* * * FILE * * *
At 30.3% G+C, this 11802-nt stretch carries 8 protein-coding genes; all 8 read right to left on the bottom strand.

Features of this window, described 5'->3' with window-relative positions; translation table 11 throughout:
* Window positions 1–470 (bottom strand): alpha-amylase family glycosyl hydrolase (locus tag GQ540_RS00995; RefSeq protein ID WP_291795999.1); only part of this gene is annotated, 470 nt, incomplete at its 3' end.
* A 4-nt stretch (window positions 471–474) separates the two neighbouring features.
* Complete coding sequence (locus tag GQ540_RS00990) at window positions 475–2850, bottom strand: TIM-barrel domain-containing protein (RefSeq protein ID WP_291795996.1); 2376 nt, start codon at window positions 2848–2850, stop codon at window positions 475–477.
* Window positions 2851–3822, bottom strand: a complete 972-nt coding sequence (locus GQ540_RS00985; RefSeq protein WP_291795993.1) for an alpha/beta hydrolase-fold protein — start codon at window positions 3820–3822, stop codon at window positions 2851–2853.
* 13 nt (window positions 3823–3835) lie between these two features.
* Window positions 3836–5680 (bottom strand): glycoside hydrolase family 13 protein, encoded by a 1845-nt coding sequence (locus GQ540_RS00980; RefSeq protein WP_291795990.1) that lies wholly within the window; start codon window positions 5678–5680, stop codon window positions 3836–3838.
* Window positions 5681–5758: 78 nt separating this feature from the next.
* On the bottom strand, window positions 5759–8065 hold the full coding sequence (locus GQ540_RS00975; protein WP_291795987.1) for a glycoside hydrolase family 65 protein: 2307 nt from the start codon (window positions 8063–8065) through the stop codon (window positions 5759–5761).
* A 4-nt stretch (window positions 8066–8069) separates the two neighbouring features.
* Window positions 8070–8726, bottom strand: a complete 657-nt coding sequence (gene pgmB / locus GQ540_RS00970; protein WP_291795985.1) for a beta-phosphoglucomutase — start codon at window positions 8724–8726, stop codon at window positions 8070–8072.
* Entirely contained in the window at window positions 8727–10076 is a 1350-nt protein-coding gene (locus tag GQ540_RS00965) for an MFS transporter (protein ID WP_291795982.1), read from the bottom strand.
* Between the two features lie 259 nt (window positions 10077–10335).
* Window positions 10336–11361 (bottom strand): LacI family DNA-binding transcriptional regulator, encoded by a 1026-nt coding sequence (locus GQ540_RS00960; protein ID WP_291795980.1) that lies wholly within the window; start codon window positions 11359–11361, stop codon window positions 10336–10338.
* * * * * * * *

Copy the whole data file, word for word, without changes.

At 30.3% G+C, this 11802-nt stretch carries 8 protein-coding genes; all 8 read right to left on the bottom strand.

Features of this window, described 5'->3' with window-relative positions; translation table 11 throughout:
* Window positions 1–470 (bottom strand): alpha-amylase family glycosyl hydrolase (locus tag GQ540_RS00995; RefSeq protein ID WP_291795999.1); only part of this gene is annotated, 470 nt, incomplete at its 3' end.
* A 4-nt stretch (window positions 471–474) separates the two neighbouring features.
* Complete coding sequence (locus tag GQ540_RS00990) at window positions 475–2850, bottom strand: TIM-barrel domain-containing protein (RefSeq protein ID WP_291795996.1); 2376 nt, start codon at window positions 2848–2850, stop codon at window positions 475–477.
* Window positions 2851–3822, bottom strand: a complete 972-nt coding sequence (locus GQ540_RS00985; RefSeq protein WP_291795993.1) for an alpha/beta hydrolase-fold protein — start codon at window positions 3820–3822, stop codon at window positions 2851–2853.
* 13 nt (window positions 3823–3835) lie between these two features.
* Window positions 3836–5680 (bottom strand): glycoside hydrolase family 13 protein, encoded by a 1845-nt coding sequence (locus GQ540_RS00980; RefSeq protein WP_291795990.1) that lies wholly within the window; start codon window positions 5678–5680, stop codon window positions 3836–3838.
* Window positions 5681–5758: 78 nt separating this feature from the next.
* On the bottom strand, window positions 5759–8065 hold the full coding sequence (locus GQ540_RS00975; protein WP_291795987.1) for a glycoside hydrolase family 65 protein: 2307 nt from the start codon (window positions 8063–8065) through the stop codon (window positions 5759–5761).
* A 4-nt stretch (window positions 8066–8069) separates the two neighbouring features.
* Window positions 8070–8726, bottom strand: a complete 657-nt coding sequence (gene pgmB / locus GQ540_RS00970; protein WP_291795985.1) for a beta-phosphoglucomutase — start codon at window positions 8724–8726, stop codon at window positions 8070–8072.
* Entirely contained in the window at window positions 8727–10076 is a 1350-nt protein-coding gene (locus tag GQ540_RS00965) for an MFS transporter (protein ID WP_291795982.1), read from the bottom strand.
* Between the two features lie 259 nt (window positions 10077–10335).
* Window positions 10336–11361 (bottom strand): LacI family DNA-binding transcriptional regulator, encoded by a 1026-nt coding sequence (locus GQ540_RS00960; protein ID WP_291795980.1) that lies wholly within the window; start codon window positions 11359–11361, stop codon window positions 10336–10338.